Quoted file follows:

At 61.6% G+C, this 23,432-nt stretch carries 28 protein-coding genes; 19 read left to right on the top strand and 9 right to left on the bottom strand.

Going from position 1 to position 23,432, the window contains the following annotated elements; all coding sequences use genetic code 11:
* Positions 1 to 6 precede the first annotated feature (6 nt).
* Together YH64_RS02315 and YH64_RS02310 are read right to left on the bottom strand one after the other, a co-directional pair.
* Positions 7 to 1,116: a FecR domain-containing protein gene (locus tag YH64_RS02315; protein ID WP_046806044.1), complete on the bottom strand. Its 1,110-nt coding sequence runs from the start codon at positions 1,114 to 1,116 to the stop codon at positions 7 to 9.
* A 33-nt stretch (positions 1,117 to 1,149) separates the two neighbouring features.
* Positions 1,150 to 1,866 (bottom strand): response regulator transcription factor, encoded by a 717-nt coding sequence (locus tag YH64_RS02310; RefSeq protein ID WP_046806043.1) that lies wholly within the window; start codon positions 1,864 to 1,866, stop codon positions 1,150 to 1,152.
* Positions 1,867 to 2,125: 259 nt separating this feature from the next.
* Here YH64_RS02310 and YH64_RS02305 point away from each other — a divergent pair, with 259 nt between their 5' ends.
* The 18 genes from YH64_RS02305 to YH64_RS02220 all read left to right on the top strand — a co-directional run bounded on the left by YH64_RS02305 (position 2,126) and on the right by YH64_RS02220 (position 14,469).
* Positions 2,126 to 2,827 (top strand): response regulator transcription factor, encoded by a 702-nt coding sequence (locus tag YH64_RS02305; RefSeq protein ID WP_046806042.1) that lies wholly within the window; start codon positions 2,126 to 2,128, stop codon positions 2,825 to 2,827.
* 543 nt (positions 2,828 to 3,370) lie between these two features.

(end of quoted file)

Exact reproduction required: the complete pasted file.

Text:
At 61.6% G+C, this 23,432-nt stretch carries 28 protein-coding genes; 19 read left to right on the top strand and 9 right to left on the bottom strand.

Going from position 1 to position 23,432, the window contains the following annotated elements; all coding sequences use genetic code 11:
* Positions 1 to 6 precede the first annotated feature (6 nt).
* Together YH64_RS02315 and YH64_RS02310 are read right to left on the bottom strand one after the other, a co-directional pair.
* Positions 7 to 1,116: a FecR domain-containing protein gene (locus tag YH64_RS02315; protein ID WP_046806044.1), complete on the bottom strand. Its 1,110-nt coding sequence runs from the start codon at positions 1,114 to 1,116 to the stop codon at positions 7 to 9.
* A 33-nt stretch (positions 1,117 to 1,149) separates the two neighbouring features.
* Positions 1,150 to 1,866 (bottom strand): response regulator transcription factor, encoded by a 717-nt coding sequence (locus tag YH64_RS02310; RefSeq protein ID WP_046806043.1) that lies wholly within the window; start codon positions 1,864 to 1,866, stop codon positions 1,150 to 1,152.
* Positions 1,867 to 2,125: 259 nt separating this feature from the next.
* Here YH64_RS02310 and YH64_RS02305 point away from each other — a divergent pair, with 259 nt between their 5' ends.
* The 18 genes from YH64_RS02305 to YH64_RS02220 all read left to right on the top strand — a co-directional run bounded on the left by YH64_RS02305 (position 2,126) and on the right by YH64_RS02220 (position 14,469).
* Positions 2,126 to 2,827 (top strand): response regulator transcription factor, encoded by a 702-nt coding sequence (locus tag YH64_RS02305; RefSeq protein ID WP_046806042.1) that lies wholly within the window; start codon positions 2,126 to 2,128, stop codon positions 2,825 to 2,827.
* 543 nt (positions 2,828 to 3,370) lie between these two features.